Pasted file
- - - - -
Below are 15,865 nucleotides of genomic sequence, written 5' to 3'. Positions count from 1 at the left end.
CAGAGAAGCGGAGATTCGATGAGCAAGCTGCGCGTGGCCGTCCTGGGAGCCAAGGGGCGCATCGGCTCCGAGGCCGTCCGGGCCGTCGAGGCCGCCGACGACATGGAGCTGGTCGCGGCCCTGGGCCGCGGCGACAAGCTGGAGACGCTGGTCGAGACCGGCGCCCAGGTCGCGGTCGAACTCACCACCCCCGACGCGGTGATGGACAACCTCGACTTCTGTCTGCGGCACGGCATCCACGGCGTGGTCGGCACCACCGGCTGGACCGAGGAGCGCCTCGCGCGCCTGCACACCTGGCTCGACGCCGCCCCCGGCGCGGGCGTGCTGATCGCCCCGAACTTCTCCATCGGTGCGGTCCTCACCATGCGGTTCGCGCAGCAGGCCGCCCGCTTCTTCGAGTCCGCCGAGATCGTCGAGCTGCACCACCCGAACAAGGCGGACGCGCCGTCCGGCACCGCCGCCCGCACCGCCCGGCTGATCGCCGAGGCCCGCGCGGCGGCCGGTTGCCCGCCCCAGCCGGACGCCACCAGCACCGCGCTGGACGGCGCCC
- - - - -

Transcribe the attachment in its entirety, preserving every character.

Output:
Below are 15,865 nucleotides of genomic sequence, written 5' to 3'. Positions count from 1 at the left end.
CAGAGAAGCGGAGATTCGATGAGCAAGCTGCGCGTGGCCGTCCTGGGAGCCAAGGGGCGCATCGGCTCCGAGGCCGTCCGGGCCGTCGAGGCCGCCGACGACATGGAGCTGGTCGCGGCCCTGGGCCGCGGCGACAAGCTGGAGACGCTGGTCGAGACCGGCGCCCAGGTCGCGGTCGAACTCACCACCCCCGACGCGGTGATGGACAACCTCGACTTCTGTCTGCGGCACGGCATCCACGGCGTGGTCGGCACCACCGGCTGGACCGAGGAGCGCCTCGCGCGCCTGCACACCTGGCTCGACGCCGCCCCCGGCGCGGGCGTGCTGATCGCCCCGAACTTCTCCATCGGTGCGGTCCTCACCATGCGGTTCGCGCAGCAGGCCGCCCGCTTCTTCGAGTCCGCCGAGATCGTCGAGCTGCACCACCCGAACAAGGCGGACGCGCCGTCCGGCACCGCCGCCCGCACCGCCCGGCTGATCGCCGAGGCCCGCGCGGCGGCCGGTTGCCCGCCCCAGCCGGACGCCACCAGCACCGCGCTGGACGGCGCCC